Cell death and differentiation

A siRNA screen reveals the prosurvival effect of protein kinase A activation in conditions of unresolved endoplasmic reticulum stress.

PMID 27341185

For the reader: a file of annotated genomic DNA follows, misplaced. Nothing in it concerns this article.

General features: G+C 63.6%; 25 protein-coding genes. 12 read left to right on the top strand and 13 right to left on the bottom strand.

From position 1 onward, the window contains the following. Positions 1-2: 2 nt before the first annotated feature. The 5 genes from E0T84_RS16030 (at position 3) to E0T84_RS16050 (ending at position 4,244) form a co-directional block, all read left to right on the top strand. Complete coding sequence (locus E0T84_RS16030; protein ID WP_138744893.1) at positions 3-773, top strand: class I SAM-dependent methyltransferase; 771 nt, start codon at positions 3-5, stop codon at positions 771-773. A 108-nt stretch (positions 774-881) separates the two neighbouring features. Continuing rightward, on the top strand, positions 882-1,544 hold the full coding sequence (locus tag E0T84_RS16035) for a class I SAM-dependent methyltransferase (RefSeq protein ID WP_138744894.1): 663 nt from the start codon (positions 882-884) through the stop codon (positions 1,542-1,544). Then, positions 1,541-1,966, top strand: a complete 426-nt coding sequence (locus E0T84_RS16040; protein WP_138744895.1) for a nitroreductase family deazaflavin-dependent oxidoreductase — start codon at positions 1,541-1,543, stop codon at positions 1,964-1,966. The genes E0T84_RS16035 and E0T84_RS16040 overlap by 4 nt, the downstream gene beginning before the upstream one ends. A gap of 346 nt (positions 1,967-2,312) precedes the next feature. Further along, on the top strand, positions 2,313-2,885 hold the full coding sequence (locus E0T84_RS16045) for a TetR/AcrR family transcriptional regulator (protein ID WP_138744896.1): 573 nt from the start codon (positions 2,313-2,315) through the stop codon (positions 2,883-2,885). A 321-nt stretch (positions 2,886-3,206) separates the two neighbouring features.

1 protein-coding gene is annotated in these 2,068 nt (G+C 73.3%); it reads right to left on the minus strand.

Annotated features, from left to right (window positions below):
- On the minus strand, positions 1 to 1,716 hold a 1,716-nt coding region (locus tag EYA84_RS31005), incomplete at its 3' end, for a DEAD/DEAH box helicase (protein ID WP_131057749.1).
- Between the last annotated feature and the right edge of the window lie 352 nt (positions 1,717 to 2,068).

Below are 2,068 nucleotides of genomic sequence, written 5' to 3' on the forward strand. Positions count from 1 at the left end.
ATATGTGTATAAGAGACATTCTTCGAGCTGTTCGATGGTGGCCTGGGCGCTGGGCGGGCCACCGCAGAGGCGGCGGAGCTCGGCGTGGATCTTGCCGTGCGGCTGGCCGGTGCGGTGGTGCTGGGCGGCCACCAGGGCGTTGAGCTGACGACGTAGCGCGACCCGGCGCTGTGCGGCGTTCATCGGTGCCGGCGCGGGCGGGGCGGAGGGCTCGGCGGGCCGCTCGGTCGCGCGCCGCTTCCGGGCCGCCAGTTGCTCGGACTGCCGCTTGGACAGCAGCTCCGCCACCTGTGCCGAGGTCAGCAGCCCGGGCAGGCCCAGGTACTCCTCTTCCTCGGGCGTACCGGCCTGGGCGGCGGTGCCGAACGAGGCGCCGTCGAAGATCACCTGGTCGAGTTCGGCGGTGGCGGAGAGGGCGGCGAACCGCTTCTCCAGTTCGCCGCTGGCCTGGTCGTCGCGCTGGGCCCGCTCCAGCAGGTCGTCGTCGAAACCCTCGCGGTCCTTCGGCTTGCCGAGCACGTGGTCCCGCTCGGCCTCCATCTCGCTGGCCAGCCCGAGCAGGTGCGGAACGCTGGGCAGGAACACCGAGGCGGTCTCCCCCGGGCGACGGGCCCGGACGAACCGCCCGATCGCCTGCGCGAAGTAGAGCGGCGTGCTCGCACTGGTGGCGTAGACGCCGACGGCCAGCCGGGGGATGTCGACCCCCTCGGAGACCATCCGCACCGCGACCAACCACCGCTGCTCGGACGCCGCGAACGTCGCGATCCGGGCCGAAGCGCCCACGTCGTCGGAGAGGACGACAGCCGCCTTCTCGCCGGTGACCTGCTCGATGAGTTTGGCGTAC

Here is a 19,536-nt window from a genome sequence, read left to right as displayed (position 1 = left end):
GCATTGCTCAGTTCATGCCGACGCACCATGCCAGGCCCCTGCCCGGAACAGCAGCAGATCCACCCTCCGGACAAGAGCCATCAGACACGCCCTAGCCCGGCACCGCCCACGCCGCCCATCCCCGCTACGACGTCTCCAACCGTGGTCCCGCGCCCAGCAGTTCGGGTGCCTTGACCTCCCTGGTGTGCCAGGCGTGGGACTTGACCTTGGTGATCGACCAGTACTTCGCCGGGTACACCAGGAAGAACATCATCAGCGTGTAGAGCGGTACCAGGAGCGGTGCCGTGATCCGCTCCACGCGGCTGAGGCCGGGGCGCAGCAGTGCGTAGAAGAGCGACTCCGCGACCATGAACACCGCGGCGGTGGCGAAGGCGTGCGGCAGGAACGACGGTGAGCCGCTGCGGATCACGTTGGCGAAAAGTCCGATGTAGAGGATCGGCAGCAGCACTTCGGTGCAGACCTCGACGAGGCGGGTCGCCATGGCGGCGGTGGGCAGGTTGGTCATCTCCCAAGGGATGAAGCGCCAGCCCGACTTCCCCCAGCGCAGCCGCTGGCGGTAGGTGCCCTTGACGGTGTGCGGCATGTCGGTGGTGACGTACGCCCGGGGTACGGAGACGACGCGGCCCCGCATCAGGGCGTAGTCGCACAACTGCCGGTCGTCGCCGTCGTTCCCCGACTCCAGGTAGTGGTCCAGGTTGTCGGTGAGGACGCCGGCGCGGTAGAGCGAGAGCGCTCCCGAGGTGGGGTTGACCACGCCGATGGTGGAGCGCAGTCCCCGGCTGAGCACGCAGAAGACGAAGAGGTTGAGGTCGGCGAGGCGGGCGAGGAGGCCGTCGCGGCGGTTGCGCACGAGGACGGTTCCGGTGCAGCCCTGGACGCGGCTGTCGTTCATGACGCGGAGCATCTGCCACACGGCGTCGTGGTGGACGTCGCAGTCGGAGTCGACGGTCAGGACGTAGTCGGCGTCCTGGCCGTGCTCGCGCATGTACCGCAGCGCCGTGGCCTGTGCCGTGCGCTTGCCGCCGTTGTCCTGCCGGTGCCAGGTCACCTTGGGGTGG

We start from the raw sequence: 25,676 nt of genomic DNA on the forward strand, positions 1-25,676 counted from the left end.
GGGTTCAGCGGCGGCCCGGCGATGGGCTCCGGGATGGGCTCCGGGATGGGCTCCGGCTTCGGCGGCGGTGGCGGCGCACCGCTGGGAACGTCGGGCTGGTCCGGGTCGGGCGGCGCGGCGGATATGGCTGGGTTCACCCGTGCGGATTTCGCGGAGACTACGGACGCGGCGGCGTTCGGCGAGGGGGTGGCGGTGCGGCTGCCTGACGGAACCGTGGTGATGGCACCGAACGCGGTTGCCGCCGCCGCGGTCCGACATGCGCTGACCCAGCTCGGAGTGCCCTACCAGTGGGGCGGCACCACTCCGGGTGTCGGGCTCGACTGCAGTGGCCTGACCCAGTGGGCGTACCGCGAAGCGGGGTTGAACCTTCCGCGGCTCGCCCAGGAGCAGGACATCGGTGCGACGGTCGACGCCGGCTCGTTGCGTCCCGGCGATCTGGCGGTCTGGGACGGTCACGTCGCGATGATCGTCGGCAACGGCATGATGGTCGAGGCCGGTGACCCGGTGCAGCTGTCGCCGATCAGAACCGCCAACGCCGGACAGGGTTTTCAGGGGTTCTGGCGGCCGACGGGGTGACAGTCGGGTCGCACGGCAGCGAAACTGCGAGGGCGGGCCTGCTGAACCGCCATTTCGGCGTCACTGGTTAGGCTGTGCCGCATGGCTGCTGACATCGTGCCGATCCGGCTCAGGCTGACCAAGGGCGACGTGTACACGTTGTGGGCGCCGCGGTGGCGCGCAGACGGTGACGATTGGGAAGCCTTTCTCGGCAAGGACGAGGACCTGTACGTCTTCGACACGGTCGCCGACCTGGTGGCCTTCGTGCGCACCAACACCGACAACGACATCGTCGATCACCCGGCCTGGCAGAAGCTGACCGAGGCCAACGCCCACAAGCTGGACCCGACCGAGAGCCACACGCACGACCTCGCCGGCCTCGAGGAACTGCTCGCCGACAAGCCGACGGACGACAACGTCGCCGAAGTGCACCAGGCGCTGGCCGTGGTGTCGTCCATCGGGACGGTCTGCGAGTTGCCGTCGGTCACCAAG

The endoplasmic reticulum (ER) has a crucial role in the proper folding of proteins that are synthesized in the secretory pathway. Physiological and pathological conditions can induce accumulation of mis- or unfolded proteins in the ER lumen and thereby generate a state of cellular stress known as ER stress. The unfolded protein response aims at restoring protein-folding homeostasis, but turns into a toxic signal when ER stress is too severe or prolonged. ER stress-induced cellular dysfunction and death is associated with several human diseases, but the molecular mechanisms regulating death under unresolved ER stress are still unclear. We performed a siRNA-based screen to identify new regulators of ER stress-induced death and found that repression of the Carney complex-associated protein PRKAR1A specifically protected the cells from ER stress-induced apoptosis, and not from apoptosis induced by etoposide or TNF. We demonstrate that the protection results from PKA activation and associate it, at least in part, with the phosphorylation-mediated inhibition of the PKA substrate Drp1 (dynamin-related protein 1). Our results therefore provide new information on the complex regulation of cellular death under ER stress conditions and bring new insights on the conditions that regulate the pro- versus anti-death functions of PKA.

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